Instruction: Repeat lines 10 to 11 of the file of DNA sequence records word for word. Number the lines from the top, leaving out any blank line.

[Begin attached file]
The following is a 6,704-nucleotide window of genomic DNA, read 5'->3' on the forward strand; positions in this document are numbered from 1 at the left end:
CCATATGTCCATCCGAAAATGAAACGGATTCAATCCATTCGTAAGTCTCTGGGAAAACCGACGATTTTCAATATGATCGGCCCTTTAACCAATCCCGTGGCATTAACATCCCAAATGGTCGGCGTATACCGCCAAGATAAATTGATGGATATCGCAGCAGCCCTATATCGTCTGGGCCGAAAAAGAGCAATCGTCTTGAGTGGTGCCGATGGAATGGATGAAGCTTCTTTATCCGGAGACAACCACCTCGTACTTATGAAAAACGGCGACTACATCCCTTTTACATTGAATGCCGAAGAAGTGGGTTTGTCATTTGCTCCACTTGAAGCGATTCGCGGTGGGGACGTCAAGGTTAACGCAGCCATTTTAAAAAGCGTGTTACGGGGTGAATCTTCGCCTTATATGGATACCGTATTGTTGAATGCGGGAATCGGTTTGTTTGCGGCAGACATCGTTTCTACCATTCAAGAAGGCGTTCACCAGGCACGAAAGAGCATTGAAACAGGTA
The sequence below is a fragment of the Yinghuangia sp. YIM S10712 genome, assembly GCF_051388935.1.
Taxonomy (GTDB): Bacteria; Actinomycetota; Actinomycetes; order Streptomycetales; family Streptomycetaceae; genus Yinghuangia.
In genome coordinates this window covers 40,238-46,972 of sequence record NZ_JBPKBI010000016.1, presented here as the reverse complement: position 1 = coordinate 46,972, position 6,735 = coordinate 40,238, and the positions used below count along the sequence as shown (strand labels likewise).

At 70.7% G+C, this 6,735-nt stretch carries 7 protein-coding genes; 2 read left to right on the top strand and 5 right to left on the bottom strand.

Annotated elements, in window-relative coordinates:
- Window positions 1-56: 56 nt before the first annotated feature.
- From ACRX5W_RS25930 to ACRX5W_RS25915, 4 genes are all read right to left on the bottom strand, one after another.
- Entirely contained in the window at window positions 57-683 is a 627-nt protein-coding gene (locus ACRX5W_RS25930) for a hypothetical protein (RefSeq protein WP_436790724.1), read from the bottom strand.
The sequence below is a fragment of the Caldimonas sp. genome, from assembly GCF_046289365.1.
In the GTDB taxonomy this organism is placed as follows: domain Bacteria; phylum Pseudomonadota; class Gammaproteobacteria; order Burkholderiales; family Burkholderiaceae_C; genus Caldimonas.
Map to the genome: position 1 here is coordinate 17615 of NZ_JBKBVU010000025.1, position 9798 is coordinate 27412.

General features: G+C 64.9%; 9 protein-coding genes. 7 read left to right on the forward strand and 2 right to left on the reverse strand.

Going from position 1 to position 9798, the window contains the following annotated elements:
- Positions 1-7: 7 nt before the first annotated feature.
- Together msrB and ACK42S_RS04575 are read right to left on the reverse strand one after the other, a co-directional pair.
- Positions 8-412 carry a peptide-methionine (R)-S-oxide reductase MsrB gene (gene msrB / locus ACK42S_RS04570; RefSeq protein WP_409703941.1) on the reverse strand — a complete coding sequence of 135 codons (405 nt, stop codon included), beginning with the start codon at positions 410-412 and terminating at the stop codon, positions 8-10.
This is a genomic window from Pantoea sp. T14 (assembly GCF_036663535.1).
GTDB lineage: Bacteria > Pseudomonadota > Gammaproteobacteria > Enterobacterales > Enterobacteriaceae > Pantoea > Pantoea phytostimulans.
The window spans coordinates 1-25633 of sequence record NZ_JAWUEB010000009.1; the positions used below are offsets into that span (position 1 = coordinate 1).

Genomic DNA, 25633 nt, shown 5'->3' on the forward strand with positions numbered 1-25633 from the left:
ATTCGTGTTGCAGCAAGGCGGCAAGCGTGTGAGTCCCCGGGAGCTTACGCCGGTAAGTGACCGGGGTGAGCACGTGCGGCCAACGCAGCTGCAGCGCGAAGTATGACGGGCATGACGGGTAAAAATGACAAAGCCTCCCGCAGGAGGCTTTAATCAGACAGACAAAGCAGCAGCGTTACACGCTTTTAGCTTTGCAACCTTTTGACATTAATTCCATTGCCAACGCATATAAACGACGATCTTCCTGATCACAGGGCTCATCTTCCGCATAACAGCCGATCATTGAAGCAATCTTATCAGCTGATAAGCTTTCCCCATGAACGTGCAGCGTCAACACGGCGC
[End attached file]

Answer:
- Entirely contained in the window at window positions 57-683 is a 627-nt protein-coding gene (locus ACRX5W_RS25930) for a hypothetical protein (RefSeq protein WP_436790724.1), read from the bottom strand.
The sequence below is a fragment of the Caldimonas sp. genome, from assembly GCF_046289365.1.